Playing With the King of Hearts

Suicide Kings stack the deck with roots country for the alt. rock set

Suicide Kings' two front men look like the kind of guys your daddy warned you not to play poker with.

Clad in timeworn cowboy shirts, scuffed, pointy boots and skinny-legged jeans, Bruce Cannole and Dick Taylor stick lit cigarettes in the necks of their guitars and get down to business onstage at Nita's Hideaway. The song is "Hard Luck and Heroin," a harrowing, pop-tinged country rocker. Its title could pass for the short-take bio of this new, power-house, local Americana band made up of a cook and three ex-junkie cab drivers--one of them an original Gin Blossom.

"She's a hurricane blowing out of control," Cannole and Taylor sing in harmony. "She's a freight train thundering through my door/She's a river running through my soul/Hard luck and heroin have taken their toll."

Since the band started regularly playing out about six months ago, Suicide Kings have attracted a solid but eclectic local fan base of hard-drinking, blue-collar country-and-western fans and younger alt. rockers with a taste for roots music. Both factions were out in force at the Kings' recent weeknight show at Nita's. The band fleshed out its set with well-tooled covers of Conway Twitty and Johnny Cash standards before closing with another original, "Even Hookers Say Goodbye." Cannole and Taylor unstrapped their guitars and helped disassemble the drums, then hopped in their cabs out in the parking lot, illuminated the taxi lights and sped off to start their graveyard shifts, ferrying drunks home from other bars.

Longtime devotees of local music in this city may remember Cannole as the brilliant-but-bombed brains behind the Jetzons and later the Strand. Cannole now refers to the Jetzons as "an overrated New Wave cover band," but the band had a huge Valley following in the early '80s. The Jetzons relocated to Los Angeles in 1983 and were a prominent presence on the California club circuit until they broke up four years later. "The Jetzons were a pretty big deal, but I managed to skillfully sabotage anything really major happening," says Cannole.

The singer says his current move from New Wave to country represents less a sudden new awareness than a decision to finally follow his true instincts as a musician. Cannole spent his formative years in Arizona and was exposed to country at an early age. But he says his interest in traditional country was born out of a failed relationship with a hooker he met in a drug-treatment center when he was 17.

"I was with her for a year, and then she left me," he says. "I was looking around for the right kind of music to accompany the morass of self-pity I was in at the time, and someone turned me on to a Hank Williams record. I was pretty much hooked from that point on."

Cannole put together the Strand when he returned to the Valley from L.A. in 1988, and started working roots influences into his sound. "That simple, old music has always hit a stark note with me, but I was always so preoccupied with being cool I was afraid to go out and play it," he says.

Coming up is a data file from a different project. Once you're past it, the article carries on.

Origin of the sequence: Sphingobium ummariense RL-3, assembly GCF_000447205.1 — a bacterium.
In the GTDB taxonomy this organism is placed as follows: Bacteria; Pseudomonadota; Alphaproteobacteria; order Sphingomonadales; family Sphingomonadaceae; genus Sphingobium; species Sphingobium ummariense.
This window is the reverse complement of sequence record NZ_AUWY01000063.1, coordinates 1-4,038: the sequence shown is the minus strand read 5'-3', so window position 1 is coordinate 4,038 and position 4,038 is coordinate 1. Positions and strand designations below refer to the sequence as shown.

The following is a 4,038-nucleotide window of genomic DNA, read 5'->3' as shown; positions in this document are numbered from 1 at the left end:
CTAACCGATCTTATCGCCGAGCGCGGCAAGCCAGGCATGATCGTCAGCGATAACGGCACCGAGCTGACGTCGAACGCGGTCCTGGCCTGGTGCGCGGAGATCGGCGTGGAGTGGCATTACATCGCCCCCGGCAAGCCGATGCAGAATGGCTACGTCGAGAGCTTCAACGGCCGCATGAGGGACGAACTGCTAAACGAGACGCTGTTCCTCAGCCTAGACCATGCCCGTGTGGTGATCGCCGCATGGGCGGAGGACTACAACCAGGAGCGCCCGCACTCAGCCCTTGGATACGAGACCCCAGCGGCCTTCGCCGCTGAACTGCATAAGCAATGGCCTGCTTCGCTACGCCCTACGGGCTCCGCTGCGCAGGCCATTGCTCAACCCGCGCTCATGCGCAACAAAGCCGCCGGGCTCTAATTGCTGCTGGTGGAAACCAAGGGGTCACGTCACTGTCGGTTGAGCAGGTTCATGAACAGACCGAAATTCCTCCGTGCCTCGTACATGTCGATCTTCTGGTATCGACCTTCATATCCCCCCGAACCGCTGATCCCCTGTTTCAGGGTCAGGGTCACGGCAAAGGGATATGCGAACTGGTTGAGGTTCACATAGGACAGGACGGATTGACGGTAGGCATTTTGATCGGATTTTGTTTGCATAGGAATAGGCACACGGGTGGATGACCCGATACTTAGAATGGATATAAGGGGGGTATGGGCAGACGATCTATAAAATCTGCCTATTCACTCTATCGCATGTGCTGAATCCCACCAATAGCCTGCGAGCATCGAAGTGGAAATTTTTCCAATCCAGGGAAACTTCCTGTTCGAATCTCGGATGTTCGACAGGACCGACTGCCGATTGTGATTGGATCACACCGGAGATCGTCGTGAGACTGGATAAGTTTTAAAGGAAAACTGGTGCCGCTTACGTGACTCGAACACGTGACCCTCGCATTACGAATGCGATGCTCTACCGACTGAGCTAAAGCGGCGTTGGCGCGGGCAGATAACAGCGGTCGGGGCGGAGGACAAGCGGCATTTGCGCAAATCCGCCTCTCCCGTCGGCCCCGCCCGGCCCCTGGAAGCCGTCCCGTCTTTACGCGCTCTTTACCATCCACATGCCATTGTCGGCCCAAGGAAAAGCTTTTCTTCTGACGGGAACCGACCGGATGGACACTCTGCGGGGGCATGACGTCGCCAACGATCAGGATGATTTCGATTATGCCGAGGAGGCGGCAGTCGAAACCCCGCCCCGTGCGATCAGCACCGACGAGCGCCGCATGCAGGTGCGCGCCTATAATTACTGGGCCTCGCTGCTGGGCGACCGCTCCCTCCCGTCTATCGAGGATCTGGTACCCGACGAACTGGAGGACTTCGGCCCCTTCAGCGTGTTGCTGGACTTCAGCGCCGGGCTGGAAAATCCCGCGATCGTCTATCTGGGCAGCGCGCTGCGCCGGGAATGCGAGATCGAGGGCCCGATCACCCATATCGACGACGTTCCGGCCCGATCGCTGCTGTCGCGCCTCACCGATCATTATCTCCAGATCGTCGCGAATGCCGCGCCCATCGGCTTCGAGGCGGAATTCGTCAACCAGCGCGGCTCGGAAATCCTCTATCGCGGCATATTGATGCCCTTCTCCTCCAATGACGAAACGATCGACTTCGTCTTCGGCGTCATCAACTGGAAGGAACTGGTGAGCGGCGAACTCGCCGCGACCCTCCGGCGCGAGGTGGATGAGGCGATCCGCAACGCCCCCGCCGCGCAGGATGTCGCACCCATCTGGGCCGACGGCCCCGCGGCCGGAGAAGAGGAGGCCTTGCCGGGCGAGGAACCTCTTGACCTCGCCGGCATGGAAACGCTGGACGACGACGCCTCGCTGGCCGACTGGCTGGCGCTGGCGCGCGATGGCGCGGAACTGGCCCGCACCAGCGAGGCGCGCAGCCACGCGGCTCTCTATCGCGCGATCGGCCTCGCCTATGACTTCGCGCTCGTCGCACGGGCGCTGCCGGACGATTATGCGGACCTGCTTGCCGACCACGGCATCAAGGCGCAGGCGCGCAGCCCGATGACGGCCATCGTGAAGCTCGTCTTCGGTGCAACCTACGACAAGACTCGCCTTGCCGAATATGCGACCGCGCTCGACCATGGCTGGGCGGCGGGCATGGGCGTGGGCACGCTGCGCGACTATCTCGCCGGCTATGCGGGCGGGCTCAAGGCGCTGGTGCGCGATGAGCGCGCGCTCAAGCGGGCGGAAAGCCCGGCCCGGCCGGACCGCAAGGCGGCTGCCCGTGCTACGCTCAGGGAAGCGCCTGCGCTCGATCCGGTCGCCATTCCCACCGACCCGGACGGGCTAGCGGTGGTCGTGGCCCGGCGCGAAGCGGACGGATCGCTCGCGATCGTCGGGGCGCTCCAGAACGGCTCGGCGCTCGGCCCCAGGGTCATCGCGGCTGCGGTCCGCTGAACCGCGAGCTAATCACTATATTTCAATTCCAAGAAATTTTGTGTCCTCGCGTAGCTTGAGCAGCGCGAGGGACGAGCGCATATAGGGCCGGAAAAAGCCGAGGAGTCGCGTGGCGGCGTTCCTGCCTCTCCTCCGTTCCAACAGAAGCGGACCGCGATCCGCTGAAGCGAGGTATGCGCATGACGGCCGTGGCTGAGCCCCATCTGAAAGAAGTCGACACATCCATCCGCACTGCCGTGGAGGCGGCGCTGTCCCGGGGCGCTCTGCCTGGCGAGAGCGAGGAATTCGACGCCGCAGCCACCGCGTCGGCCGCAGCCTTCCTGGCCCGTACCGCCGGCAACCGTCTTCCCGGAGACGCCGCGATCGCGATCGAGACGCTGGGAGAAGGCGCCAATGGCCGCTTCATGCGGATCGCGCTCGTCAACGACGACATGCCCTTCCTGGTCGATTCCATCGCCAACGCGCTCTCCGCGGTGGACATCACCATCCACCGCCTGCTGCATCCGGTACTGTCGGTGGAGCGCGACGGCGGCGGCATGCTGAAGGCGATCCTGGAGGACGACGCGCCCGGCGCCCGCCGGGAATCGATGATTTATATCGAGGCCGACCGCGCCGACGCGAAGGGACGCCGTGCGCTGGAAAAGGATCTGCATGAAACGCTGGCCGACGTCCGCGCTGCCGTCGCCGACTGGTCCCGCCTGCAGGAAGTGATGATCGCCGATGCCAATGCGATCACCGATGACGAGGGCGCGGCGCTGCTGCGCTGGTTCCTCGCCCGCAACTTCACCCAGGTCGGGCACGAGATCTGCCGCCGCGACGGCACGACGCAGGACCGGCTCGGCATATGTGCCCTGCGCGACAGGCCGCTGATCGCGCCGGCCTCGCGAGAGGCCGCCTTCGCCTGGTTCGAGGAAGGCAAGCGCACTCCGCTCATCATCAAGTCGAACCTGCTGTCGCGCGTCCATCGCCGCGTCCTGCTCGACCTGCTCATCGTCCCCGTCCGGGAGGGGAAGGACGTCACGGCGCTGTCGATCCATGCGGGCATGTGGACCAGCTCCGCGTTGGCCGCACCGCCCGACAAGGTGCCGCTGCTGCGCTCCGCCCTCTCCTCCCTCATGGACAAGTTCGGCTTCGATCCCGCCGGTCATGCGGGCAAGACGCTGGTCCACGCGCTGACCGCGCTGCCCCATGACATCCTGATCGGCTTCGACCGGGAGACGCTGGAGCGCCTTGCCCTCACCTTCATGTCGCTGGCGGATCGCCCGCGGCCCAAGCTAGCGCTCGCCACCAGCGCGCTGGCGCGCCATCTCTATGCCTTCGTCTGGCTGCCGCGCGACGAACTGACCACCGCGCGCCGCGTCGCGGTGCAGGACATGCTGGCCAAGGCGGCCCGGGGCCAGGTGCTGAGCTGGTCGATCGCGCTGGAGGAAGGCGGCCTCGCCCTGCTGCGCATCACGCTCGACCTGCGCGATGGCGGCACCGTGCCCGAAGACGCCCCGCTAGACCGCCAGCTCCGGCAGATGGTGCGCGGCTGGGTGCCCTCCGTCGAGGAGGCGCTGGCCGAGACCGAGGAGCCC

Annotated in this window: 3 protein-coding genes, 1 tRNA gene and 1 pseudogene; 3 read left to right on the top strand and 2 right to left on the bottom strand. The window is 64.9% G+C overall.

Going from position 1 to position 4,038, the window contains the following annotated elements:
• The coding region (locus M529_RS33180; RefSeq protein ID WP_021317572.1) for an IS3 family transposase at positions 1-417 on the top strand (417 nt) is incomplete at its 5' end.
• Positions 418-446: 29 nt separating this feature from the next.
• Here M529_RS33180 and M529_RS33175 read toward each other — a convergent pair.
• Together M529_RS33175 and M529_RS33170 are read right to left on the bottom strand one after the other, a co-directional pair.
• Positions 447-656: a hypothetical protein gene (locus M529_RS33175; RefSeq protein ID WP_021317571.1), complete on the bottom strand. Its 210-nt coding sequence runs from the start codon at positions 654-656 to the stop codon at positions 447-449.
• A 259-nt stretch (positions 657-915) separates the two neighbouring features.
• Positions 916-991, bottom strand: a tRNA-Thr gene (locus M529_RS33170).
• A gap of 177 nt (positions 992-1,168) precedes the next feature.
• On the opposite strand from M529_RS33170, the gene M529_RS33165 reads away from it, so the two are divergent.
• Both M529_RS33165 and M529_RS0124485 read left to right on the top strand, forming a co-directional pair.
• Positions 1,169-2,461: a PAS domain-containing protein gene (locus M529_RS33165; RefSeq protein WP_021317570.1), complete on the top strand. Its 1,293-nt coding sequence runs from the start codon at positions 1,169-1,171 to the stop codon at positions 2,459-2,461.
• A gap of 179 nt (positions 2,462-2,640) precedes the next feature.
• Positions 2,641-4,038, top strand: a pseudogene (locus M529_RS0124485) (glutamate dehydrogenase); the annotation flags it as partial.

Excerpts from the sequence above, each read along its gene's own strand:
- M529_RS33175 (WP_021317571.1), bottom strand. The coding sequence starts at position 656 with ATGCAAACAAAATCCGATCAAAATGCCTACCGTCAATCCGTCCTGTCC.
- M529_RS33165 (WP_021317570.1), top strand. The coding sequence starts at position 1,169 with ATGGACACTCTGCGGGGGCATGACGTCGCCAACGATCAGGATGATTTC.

Like the Jetzons, the Strand fell prey to its leader's junkie lifestyle. Cannole says he was a heroin addict until a little less than a year ago. Quitting dope, he says, "was about as courageous as running out of a burning house."

"I just got to the point where I was really desperate and I wasn't dead. I know a lot of people who are dead who seemed much more deserving of a clean life than I am. And I know a lot of people still using who seem to have a lot more going on than I do. So [quitting] is not something I really take any credit for."

The seed for Suicide Kings was planted last August when Nita's Hideaway manager Charles Levy asked Cannole to play some songs at the bar's weekly acoustic night. Levy briefly shared a living space with Cannole a few summers back, and says that based on what he heard around the house, he decided Cannole was one of the best songwriters he'd ever heard.

Reluctant to accept Levy's invitation, Cannole was swayed by Levy's persistence and promised payment of a carton of Kool 100s. "I had pretty much given up the idea of playing music anymore. I had retired . . . again," Cannole says, mocking himself. "But then I thought, 'What the hell, it'll be fun. It's such a low-key thing, it shouldn't have all the trappings I'm trying to avoid.'"

Cannole says he bullied Taylor into joining him, because he hates to play alone.

Taylor, who also spent his wonder years in Arizona, started playing guitar when he was 6. Like Cannole, he's introspective and laughs at himself a lot--especially when he talks about how he and the late Doug Hopkins founded the Gin Blossoms.

The way he tells it, he and Hopkins were passing a guitar back and forth on the tailgate of Taylor's truck one night in the parking lot of the Scottsdale bar Anderson's Fifth Estate. They decided they had something going and decided to form a band--Hopkins had already come up with a fabulous name.

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